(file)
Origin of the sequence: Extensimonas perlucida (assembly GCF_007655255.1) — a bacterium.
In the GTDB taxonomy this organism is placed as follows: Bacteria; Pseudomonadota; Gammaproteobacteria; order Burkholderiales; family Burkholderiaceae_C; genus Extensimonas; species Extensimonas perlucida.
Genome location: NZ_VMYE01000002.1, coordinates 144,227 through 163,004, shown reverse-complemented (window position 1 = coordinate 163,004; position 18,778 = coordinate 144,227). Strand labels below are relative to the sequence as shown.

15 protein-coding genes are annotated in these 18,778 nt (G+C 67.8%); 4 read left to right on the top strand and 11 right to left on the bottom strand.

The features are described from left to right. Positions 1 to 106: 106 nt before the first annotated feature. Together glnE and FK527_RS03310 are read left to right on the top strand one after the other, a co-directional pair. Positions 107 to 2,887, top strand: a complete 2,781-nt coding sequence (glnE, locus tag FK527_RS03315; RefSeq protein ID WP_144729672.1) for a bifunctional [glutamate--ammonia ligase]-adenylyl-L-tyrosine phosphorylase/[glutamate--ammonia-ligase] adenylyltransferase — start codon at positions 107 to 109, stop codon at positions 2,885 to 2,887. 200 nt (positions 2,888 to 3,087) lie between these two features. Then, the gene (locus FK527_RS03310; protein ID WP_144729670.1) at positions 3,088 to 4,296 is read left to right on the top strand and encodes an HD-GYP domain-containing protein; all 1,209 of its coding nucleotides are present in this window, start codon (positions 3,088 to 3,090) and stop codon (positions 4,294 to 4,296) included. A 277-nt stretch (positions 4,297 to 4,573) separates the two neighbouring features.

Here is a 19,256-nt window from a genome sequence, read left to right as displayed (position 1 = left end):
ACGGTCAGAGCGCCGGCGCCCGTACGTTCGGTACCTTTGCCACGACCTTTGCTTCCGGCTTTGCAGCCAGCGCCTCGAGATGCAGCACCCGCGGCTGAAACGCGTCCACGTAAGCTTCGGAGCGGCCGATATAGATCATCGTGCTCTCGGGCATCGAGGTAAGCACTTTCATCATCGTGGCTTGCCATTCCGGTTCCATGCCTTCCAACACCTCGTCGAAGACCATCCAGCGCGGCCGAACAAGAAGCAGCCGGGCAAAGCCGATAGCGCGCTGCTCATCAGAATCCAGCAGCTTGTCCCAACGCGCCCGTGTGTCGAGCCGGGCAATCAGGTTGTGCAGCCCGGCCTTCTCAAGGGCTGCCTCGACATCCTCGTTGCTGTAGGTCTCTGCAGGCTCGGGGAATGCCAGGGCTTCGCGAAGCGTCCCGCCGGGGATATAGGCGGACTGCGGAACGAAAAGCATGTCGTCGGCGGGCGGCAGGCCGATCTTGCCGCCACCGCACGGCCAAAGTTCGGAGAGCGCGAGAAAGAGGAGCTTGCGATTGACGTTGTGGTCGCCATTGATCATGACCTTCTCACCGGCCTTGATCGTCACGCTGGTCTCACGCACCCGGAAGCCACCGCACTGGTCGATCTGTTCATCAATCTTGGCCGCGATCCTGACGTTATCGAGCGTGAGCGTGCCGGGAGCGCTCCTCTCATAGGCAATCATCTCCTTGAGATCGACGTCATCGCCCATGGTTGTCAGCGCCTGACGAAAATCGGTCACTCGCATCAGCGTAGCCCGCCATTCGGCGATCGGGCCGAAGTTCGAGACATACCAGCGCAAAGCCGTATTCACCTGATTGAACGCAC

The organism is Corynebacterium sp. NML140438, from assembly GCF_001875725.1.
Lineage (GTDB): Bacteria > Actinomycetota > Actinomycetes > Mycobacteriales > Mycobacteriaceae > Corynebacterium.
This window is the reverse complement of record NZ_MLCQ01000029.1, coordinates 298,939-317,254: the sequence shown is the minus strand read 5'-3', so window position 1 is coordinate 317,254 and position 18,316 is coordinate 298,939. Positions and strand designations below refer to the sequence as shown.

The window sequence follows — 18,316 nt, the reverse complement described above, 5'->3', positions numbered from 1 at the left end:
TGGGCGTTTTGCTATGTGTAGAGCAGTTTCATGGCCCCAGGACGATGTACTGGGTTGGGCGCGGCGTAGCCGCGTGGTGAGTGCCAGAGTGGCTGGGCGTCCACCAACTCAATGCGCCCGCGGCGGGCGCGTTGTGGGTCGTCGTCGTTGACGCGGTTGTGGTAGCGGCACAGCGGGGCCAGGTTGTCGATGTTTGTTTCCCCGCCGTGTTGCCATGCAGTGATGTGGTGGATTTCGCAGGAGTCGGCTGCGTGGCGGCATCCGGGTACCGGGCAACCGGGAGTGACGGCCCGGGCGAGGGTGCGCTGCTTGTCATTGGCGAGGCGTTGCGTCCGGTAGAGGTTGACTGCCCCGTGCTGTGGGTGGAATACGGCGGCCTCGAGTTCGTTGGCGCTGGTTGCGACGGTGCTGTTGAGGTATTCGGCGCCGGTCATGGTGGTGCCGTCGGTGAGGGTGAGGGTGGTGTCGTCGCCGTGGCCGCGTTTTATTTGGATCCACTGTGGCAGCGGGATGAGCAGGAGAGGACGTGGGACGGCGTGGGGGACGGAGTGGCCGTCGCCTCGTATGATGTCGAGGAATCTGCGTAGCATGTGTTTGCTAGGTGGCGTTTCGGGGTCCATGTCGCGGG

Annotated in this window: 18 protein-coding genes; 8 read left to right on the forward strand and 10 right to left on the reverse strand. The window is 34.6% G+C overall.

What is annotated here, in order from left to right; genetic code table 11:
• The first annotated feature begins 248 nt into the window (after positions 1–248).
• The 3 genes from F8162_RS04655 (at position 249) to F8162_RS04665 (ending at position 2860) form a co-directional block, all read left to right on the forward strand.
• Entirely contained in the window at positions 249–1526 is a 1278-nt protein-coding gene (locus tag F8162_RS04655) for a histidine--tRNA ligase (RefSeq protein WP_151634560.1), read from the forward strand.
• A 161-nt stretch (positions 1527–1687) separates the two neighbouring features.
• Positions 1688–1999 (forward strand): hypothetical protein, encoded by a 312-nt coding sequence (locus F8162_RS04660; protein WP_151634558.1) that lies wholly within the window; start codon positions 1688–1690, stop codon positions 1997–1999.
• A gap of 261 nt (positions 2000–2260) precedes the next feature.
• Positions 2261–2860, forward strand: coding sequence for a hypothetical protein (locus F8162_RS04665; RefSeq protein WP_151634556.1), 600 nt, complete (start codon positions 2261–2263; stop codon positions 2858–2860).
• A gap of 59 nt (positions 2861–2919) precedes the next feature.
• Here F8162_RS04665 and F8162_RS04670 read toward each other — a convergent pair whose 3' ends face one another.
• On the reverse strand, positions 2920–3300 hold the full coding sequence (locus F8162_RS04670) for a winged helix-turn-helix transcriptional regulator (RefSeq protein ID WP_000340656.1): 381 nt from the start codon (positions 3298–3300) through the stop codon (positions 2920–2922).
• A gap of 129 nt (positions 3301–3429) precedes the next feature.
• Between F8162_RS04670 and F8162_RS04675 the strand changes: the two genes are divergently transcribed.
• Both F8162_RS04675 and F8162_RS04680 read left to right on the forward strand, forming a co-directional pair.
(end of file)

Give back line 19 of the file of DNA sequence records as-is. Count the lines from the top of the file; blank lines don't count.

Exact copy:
• Positions 1688–1999 (forward strand): hypothetical protein, encoded by a 312-nt coding sequence (locus F8162_RS04660; protein WP_151634558.1) that lies wholly within the window; start codon positions 1688–1690, stop codon positions 1997–1999.